Today’s world is full of pessimism and cynicism, and our students are bombarded with discouraging messages about the future of the planet. Is there any antidote to such poison? In this message from BioInteractive, hear from Vice President for Science Education Sean B.
Students may love to argue, but having students engage in scientific argumentation takes planning and structure. In this blog post, Florida educator Scott Sowell discusses how he uses argument-driven inquiry with his students so that they can begin to see themselves as scientists.
If you're interested in using BioInteractive resources to structure an entire course, check out this article from Northwestern Connecticut Community College professor Tara Jo Holmberg in which outlines how she sequences her ecology course using BioInteractive resources.
Interested in how to embed assessments into your instruction? In this blog post, hear from Wisconsin educator Amy Fassler as she discusses how she embeds formative assessments in a lesson sequence about trophic cascades, including an example claim-evidence-reasoning task.
Interested in expanding how you use authentic data with your students? Check out this article from University of Richmond professor Kristine Grayson, who discusses how she combines and customizes BioInteractive’s coral bleaching resources to give students experience selecting, plotting, and inter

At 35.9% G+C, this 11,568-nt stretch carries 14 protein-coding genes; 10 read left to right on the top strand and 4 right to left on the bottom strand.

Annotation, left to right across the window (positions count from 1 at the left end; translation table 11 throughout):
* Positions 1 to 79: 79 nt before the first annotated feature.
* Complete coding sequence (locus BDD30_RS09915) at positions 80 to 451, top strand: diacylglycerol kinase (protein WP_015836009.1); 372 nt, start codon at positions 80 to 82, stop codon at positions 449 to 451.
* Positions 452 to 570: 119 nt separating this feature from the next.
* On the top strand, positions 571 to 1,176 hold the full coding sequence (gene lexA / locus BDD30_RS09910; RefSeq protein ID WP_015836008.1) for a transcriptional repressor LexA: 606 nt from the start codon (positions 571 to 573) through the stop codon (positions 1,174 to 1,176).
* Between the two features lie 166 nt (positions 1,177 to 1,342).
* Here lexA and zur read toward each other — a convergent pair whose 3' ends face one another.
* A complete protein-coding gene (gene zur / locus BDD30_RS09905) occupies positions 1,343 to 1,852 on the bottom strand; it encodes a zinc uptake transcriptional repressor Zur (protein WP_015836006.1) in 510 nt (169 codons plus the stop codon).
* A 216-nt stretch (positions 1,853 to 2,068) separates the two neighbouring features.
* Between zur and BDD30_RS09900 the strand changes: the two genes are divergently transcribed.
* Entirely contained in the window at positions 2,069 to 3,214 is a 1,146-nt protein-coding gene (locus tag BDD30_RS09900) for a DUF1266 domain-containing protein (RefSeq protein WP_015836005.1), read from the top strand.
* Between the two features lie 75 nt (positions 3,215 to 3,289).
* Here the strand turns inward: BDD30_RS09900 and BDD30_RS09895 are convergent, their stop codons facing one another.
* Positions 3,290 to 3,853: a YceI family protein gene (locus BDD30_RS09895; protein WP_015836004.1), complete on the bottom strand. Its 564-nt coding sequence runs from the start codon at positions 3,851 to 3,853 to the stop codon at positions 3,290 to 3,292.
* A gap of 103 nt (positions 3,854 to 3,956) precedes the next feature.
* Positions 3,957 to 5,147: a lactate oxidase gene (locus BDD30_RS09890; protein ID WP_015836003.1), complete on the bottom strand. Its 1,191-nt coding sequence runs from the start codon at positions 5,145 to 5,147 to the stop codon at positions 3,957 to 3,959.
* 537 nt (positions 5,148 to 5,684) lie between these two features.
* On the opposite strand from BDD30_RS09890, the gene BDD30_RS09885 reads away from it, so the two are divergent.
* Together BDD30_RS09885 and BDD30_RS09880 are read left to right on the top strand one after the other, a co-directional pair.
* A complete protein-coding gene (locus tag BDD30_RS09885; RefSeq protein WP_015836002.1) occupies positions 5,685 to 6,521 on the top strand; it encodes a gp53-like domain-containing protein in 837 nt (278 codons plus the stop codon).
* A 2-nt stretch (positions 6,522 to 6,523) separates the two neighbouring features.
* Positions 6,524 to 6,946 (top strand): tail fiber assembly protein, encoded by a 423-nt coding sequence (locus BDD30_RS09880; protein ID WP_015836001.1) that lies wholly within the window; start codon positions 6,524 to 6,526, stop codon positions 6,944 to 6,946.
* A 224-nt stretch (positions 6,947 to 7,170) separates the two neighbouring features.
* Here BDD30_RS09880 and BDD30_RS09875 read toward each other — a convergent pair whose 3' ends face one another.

Scott Sowell describes how he uses the coral bleaching animation and activity to teach his ecology students about the effects of global warming, while also integrating math and graphing skills into his lesson.
David Hong describes how he uses the short film The Guide with his AP® Environmental Science students to introduce the topic of conservation biology and challenges faced by nature reserves, such as Gorongosa National Park.
This playlist can be used to teach several core topics in ecology by connecting students to actual research being conducted in Gorongosa National Park in Mozambique. It can be used in general high school biology and environmental science courses.
This playlist can be used to teach several core concepts of population dynamics and trophic cascades through three diverse ecological examples: wolves in Isle Royale, Michigan; rinderpest and wildebeest in Tanzania; and cougars in Zion National Park, Utah.